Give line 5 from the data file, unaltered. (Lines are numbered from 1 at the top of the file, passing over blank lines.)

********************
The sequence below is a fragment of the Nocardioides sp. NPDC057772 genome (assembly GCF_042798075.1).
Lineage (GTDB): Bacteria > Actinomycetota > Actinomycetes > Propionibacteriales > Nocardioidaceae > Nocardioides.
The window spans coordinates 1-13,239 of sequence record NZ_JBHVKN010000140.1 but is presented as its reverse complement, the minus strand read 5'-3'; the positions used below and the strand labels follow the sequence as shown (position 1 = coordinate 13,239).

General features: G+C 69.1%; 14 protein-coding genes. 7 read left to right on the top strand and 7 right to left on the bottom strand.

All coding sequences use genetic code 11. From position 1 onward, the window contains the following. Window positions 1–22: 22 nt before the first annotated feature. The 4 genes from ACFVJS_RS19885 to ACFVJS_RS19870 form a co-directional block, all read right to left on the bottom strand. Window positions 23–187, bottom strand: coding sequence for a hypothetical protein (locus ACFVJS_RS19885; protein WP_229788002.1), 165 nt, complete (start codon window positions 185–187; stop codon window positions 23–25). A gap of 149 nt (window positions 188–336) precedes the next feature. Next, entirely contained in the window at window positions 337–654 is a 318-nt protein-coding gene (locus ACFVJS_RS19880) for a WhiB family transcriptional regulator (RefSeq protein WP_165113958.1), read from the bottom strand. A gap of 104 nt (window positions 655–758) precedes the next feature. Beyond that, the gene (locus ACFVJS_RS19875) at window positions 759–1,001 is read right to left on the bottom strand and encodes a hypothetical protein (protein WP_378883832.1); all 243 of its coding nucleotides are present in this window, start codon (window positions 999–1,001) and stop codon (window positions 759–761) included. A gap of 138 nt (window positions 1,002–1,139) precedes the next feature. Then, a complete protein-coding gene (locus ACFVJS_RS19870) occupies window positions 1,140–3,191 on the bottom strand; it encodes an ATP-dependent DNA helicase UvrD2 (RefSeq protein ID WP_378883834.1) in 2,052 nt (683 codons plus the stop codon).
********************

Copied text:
All coding sequences use genetic code 11. From position 1 onward, the window contains the following. Window positions 1–22: 22 nt before the first annotated feature. The 4 genes from ACFVJS_RS19885 to ACFVJS_RS19870 form a co-directional block, all read right to left on the bottom strand. Window positions 23–187, bottom strand: coding sequence for a hypothetical protein (locus ACFVJS_RS19885; protein WP_229788002.1), 165 nt, complete (start codon window positions 185–187; stop codon window positions 23–25). A gap of 149 nt (window positions 188–336) precedes the next feature. Next, entirely contained in the window at window positions 337–654 is a 318-nt protein-coding gene (locus ACFVJS_RS19880) for a WhiB family transcriptional regulator (RefSeq protein WP_165113958.1), read from the bottom strand. A gap of 104 nt (window positions 655–758) precedes the next feature. Beyond that, the gene (locus ACFVJS_RS19875) at window positions 759–1,001 is read right to left on the bottom strand and encodes a hypothetical protein (protein WP_378883832.1); all 243 of its coding nucleotides are present in this window, start codon (window positions 999–1,001) and stop codon (window positions 759–761) included. A gap of 138 nt (window positions 1,002–1,139) precedes the next feature. Then, a complete protein-coding gene (locus ACFVJS_RS19870) occupies window positions 1,140–3,191 on the bottom strand; it encodes an ATP-dependent DNA helicase UvrD2 (RefSeq protein ID WP_378883834.1) in 2,052 nt (683 codons plus the stop codon).